Before my trip to Cuba, 28 minutes was the amount of time it took to walk from my apartment in the Lower East Side, Manhattan to the NYU campus. In 28 minutes, I could complete a yoga class, do a load of laundry, or catch up on the latest episode of virtually anything from the comforting glow of my personal Smartphone. It was a number that held little significance for me before boarding a plane in Miami, and arriving in Cuba, 28 minutes later.
Over the course of our Americas Scholar trip, the number 28 is what came to mind when the mention of broccoli registered as a foreign concept on the faces of locals. It came to mind when discovering that the only commonality between Cuban pizza and the fresh, thin crust pies dished up hot from the beaches of Miami, 28 minutes away, is a decision to call it “pizza.” And upon my return to New York, when my quest for fresh coconut to fuel my Cuban-instilled coconut addiction was met only with disappointment, I imagined the bounty of ripe coconuts that lay waiting to be hacked down and devoured, just 28 minutes away from the US border.
We traveled to Cuba to investigate daily life and creativity, two themes that can be explored in tandem through Cuban cuisine. And we wasted no time getting to work. Upon our arrival at the José Martí International Airport in Havana, we were transported directly to our first Cuban meal. The menu, as we would soon come to realize, was comprised of three variations on the traditional Cuban entrée. “Pork, chicken, or fish?” our translator would ask each of us at mealtimes. Those seeking authenticity chose pork. Those seeking a break from pork chose chicken. And those seeking a break from chicken chose fish. Our vegetarian troopers fell back on the rice and beans that accompanied each meal. Lucky for them, Cubans are religious about rice. In fact, more rice is consumed in Cuba than anywhere else in the western hemisphere (The Guardian). By day three, we had naturally exhausted all our options, and found ourselves circling back to pork.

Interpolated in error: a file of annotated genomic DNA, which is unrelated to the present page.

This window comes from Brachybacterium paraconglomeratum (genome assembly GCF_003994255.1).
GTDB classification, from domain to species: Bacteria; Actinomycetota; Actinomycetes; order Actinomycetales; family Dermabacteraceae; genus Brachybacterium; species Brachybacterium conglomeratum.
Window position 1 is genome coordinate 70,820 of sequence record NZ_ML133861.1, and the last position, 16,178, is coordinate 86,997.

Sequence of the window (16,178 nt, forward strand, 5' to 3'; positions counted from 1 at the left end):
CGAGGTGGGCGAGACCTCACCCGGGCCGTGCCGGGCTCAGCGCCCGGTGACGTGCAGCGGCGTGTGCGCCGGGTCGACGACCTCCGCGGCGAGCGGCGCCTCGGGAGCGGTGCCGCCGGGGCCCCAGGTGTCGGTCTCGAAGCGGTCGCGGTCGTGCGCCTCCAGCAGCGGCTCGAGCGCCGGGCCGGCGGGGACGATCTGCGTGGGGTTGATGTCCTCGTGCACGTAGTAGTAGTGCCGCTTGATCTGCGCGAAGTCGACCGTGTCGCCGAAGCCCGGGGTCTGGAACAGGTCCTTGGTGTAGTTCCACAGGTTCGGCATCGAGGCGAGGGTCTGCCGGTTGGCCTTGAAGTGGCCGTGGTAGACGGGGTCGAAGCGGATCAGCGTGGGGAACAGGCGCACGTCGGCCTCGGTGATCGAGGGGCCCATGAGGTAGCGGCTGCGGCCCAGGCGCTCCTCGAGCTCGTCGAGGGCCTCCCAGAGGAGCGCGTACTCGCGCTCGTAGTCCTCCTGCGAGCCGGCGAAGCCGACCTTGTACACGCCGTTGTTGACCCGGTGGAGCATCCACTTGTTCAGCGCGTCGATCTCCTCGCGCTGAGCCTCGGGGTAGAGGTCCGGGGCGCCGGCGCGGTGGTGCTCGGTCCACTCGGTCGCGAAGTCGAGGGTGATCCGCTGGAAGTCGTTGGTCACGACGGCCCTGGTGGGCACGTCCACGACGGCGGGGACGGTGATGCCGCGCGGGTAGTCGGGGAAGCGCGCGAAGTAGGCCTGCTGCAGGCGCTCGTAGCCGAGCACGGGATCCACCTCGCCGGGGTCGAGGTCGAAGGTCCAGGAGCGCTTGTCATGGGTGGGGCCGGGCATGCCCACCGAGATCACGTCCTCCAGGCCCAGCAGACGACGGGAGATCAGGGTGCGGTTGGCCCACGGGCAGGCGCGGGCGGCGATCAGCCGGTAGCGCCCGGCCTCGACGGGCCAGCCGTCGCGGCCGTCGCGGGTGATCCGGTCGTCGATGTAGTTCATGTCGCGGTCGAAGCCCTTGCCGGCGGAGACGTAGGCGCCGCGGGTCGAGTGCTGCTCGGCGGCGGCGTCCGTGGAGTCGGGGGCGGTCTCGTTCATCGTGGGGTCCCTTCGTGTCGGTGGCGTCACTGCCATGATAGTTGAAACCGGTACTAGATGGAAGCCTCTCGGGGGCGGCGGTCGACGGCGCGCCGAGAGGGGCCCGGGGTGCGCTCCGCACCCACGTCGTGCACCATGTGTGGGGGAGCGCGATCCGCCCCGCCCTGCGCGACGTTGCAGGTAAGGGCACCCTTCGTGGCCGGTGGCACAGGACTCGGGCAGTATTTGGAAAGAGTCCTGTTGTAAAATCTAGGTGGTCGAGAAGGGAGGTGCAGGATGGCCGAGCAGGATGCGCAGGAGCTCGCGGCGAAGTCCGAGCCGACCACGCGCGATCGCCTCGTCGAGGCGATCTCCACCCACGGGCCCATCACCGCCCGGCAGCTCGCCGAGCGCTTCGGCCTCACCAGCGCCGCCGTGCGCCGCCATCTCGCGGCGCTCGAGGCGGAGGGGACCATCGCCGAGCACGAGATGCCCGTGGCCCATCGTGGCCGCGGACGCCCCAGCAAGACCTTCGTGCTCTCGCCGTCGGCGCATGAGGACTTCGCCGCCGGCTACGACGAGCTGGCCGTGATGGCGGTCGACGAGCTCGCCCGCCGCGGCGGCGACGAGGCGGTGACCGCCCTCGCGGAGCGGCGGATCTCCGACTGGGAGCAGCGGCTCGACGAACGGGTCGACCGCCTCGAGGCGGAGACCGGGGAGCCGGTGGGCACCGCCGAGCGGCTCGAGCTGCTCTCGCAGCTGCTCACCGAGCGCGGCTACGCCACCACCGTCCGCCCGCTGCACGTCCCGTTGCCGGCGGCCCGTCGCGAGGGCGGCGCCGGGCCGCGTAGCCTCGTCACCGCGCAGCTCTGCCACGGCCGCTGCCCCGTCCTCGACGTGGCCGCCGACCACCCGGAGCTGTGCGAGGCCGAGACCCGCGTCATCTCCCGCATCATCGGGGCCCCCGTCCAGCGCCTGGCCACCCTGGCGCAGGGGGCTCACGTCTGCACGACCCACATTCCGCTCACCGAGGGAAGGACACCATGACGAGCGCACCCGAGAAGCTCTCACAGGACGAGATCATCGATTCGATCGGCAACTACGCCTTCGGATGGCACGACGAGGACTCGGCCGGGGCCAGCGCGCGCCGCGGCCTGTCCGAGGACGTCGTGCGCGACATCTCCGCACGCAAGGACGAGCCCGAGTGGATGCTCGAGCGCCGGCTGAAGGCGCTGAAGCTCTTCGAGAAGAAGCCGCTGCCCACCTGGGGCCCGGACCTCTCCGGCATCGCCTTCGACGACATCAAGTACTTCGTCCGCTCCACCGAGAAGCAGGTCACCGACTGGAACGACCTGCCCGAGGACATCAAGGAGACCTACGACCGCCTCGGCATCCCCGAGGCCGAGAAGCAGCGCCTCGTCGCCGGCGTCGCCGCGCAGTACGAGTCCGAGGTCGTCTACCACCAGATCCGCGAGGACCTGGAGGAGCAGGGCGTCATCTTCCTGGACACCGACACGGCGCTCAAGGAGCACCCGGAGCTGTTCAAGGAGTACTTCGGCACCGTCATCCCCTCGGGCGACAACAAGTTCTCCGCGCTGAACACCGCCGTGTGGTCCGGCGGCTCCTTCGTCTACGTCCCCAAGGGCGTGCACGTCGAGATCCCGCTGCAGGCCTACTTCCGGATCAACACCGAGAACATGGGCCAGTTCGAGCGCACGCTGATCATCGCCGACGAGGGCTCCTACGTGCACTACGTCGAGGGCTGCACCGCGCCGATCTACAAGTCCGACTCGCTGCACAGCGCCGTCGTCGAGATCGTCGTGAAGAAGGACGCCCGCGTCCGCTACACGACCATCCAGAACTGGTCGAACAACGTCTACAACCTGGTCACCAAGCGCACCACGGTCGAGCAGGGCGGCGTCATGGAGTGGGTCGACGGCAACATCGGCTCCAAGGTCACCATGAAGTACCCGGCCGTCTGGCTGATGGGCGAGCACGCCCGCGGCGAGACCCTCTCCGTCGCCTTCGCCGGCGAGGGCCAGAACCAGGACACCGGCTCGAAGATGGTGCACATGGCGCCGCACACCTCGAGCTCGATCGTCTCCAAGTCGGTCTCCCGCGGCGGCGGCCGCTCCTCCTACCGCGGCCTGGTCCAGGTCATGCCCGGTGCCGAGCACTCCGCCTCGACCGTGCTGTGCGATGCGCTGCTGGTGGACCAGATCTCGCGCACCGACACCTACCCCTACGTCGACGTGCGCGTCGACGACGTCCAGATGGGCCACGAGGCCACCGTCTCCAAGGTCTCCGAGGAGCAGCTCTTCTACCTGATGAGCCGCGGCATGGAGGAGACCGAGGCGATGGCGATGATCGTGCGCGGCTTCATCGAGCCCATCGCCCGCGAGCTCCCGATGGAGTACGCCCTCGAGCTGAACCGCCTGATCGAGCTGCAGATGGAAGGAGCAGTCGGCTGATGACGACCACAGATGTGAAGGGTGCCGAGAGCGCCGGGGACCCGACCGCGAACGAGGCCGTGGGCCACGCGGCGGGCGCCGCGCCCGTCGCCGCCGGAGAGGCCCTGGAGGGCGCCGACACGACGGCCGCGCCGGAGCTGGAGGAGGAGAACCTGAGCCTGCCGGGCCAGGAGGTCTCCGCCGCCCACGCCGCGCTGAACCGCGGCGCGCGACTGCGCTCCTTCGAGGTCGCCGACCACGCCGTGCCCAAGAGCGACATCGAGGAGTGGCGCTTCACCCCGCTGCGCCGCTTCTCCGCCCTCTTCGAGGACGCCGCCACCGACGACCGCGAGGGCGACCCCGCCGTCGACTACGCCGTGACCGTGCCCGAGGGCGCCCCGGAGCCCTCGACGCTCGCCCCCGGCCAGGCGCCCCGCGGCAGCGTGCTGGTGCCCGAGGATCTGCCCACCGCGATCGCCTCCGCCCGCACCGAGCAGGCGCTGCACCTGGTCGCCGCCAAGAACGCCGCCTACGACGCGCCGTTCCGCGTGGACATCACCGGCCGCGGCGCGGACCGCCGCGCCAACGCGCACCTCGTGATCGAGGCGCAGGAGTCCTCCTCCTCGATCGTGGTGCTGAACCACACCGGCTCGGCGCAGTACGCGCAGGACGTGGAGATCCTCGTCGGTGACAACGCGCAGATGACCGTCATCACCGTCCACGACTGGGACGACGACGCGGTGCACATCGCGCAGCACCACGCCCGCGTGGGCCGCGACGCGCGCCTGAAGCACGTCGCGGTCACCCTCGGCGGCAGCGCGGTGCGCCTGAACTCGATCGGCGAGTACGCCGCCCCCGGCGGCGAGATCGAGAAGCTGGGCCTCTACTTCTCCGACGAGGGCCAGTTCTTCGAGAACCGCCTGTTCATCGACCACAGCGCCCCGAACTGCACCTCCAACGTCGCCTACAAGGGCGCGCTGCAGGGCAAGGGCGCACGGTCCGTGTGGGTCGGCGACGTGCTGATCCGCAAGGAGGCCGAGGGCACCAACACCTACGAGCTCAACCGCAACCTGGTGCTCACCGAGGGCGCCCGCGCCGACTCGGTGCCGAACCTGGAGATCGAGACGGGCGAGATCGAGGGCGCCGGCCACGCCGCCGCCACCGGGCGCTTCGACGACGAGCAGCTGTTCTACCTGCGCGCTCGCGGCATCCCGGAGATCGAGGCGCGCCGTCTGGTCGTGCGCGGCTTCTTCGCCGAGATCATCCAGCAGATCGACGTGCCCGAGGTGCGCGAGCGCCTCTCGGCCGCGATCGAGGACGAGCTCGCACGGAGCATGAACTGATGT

Yet our disappointment over the lack of diversity in Cuban cuisine was met with creeping feelings of guilt. Despite the decades America has spent actively blockading all agricultural trade between the U.S. and Cuba, Americans have long given Cuban food a bad rep. One Huffington Post writer compared Cuban cuisine to “if the USSR were in the tropics. It’s tasty, if you like pork” (Steves). After spending two weeks eating my way through Cuba, I find this description accurate yet incredibly privileged. American culinary culture is defined by access, and our food production is measured in terms of efficiency. For urban dwellers especially, what we eat is not a matter of what’s available but what we’re in the mood for, and we tend to take this accessibility for granted.